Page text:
We’re so accustomed to consuming only the surface level details, that the prospect of sticking with something for longer than a few minutes can feel daunting or, ironically, like a waste of time.
But there are some steps that I have taken recently to combat this constant need for fast stimulation and I do think that they’re helping. The first is to limit the number of people and companies that I follow on all platforms, be it Instagram, YouTube or Facebook. I have tried to refine this list only to things that truly inspire me or are in some way important. Whereas I used to follow an endless number of accounts dedicated to art, design, photography and architecture, there is now only a small selection. These are the ones that actually resonate with me and post things that I’m interested in. The individuals I follow are people that make work that moves me and support and promote causes that I believe in. Don’t get me wrong, there are still some anomalies, some accounts that I go to for a quick laugh, but they are few.
By doing this, it means that even when I succumb to the lure of social media, I can usually expect to consume things that are of genuine interest to me. And because I follow fewer accounts, there a fewer things to look at that can potentially steal my time away from other more important things. It means that I can spend more time (if I choose to) engaging with things on a deeper level, and less time scrolling mindlessly through text and images that I’m not even really looking at, let alone understanding. To accompany this refinement of what and who I follow, I’ve also unsubscribed from many newsletters that I don’t even read and yet receive every single day, as well as turned off notifications for those apps and programs that love to bombard you from morning until night.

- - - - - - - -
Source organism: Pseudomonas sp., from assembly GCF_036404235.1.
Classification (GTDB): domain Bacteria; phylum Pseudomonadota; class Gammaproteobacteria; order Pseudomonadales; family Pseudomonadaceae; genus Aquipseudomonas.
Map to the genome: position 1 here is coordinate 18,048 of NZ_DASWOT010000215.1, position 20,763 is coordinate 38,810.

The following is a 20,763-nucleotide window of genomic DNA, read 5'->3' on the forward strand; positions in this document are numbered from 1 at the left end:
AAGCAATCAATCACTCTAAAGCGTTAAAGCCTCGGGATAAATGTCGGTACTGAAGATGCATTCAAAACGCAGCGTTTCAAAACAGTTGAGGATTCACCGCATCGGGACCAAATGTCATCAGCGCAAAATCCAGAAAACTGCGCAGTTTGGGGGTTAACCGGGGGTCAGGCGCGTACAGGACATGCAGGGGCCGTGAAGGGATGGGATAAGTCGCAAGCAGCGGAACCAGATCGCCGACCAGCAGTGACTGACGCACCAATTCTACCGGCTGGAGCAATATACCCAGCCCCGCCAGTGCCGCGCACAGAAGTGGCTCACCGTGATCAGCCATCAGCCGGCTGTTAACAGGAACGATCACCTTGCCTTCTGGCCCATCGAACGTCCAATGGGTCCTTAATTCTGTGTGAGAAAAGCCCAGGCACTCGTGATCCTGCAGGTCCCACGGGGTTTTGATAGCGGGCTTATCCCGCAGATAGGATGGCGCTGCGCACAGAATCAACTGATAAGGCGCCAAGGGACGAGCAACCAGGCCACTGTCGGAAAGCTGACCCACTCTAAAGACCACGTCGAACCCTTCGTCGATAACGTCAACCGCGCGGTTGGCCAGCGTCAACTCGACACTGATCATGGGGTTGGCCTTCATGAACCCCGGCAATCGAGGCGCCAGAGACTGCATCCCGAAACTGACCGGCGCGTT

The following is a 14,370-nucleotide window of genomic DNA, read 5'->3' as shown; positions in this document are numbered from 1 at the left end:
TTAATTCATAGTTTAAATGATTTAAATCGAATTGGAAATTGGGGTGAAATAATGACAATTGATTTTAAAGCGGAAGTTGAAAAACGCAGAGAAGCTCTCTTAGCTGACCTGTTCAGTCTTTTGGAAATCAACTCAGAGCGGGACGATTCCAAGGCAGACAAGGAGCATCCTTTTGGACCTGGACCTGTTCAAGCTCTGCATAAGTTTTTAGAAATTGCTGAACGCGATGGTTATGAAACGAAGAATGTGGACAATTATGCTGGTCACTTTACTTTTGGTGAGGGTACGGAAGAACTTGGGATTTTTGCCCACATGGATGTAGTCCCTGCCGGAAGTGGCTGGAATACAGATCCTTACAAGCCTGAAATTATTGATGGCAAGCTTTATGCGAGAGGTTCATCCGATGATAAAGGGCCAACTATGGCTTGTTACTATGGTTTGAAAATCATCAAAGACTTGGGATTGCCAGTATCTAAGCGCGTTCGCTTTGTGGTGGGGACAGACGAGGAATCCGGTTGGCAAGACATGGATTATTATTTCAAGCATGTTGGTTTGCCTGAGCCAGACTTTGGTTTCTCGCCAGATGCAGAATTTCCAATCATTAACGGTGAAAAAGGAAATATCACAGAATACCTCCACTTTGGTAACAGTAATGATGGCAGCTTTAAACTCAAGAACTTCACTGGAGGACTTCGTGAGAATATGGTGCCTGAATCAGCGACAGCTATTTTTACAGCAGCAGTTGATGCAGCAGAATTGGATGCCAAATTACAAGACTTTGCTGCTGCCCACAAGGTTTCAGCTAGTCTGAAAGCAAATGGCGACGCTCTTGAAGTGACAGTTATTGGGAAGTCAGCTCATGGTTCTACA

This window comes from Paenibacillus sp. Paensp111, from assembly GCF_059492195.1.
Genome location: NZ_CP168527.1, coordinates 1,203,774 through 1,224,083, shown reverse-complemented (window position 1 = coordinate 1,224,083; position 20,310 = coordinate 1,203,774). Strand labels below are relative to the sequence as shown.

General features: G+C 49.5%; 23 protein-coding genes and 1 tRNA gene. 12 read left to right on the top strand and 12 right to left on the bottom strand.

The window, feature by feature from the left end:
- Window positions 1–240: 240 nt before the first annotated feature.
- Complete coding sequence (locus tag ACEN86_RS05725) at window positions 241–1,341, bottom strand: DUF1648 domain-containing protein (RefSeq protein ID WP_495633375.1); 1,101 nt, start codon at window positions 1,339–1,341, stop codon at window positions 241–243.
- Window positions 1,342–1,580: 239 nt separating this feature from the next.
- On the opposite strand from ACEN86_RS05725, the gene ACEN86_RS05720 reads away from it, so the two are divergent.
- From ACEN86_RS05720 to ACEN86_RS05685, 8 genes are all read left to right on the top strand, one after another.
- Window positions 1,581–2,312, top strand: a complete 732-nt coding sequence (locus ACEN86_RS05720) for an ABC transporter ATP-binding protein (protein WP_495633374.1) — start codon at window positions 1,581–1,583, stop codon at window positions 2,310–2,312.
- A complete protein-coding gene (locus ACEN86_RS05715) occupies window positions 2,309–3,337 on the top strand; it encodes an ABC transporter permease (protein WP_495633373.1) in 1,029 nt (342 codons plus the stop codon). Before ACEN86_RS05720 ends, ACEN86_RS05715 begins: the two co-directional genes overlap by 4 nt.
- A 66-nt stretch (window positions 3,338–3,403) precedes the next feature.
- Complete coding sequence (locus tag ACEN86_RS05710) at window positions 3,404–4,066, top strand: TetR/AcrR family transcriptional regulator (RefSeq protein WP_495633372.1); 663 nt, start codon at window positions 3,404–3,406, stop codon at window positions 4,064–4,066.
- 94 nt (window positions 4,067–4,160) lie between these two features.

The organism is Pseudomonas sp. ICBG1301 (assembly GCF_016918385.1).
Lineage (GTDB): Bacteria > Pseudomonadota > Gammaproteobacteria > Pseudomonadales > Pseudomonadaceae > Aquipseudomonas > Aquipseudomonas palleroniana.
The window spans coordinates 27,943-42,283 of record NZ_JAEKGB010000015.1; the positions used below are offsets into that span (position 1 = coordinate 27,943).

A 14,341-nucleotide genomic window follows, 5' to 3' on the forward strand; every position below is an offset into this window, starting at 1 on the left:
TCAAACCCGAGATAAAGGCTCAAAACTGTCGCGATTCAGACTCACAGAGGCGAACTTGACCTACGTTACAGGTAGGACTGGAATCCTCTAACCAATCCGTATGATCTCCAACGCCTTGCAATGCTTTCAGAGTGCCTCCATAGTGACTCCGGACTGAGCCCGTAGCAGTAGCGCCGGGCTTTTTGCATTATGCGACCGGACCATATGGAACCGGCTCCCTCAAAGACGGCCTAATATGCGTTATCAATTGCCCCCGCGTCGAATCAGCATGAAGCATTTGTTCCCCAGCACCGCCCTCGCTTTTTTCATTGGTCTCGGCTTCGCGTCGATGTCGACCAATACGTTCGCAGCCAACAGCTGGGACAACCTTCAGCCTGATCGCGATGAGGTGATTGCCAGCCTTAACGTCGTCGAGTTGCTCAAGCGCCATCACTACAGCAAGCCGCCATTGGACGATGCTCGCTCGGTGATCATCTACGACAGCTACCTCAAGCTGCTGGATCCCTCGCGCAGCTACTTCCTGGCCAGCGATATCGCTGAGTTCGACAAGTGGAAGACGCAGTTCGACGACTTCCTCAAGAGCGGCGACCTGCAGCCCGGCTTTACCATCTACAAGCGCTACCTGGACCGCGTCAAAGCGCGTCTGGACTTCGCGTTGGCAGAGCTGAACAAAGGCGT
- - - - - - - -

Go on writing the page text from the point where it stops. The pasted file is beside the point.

Another thing I’ve tried to do is spend more time completely disconnected from technology. I try not to use my phone excessively after waking up. I check it quickly, reply to messages that need replying to, and then I get on with my morning. I allocate myself an hour after breakfast to read a book, with my laptop and phone a safe distance away where I’m not tempted to use them. This old fashioned way of absorbing information is actually very effective. I pay attention to what I’m reading and, for once, I find myself lost in it. Rather than easily losing focus, I have to consciously break it so that I don’t end up reading for the entire day, though I wish I could.
As a result, when I begin the part of my day that requires work, I feel energised. I have oiled the machine and I’ve found some real inspiration. Regardless of whether or not what I was reading is directly applicable to what I’m working on, I feel creative. I’m ready to tackle ideas, understand them and come up with my own. My thoughts are not fuzzy from a morning’s worth of five-second stories and ten-second dance routines. Rather than having already racked up a couple of hours of surfing the web for entertainment, I’ve dedicated a smaller chunk of my day to a single source of information, and I’ve taken my sweet time with it. Attempting to achieve this sort of mental clarity from the moment you wake kickstarts a beneficial chain reaction that keeps you thinking and doing at higher capacities for the rest of the day.
When I do go on social media or browse the internet however, I try not to move rapidly from one app or website to another. I consume at a slower pace, and am conscious of the things I’m looking at. It’s very easy to drift into a blur of scrolling through feeds, but when you emerge at the other end, you’re frequently tired and restless. It feels as though habits like these gradually hardwire your brain to want more and need more to keep you satisfied. You begin to shy away from endeavours that offer delayed gratification, and instead opt for smaller commitments, quicker rewards and, ultimately, less meaningful connection. When it comes to finding inspiration online (and offline for that matter), the phrase slow and steady wins the race has never been truer.
Daniel Milroy Maher is a London-based freelance writer, editor and publisher. He has written extensively on subjects ranging from photography and film to art and design. He is also a co-founder and editor of SWIM Magazine, an annual art publication.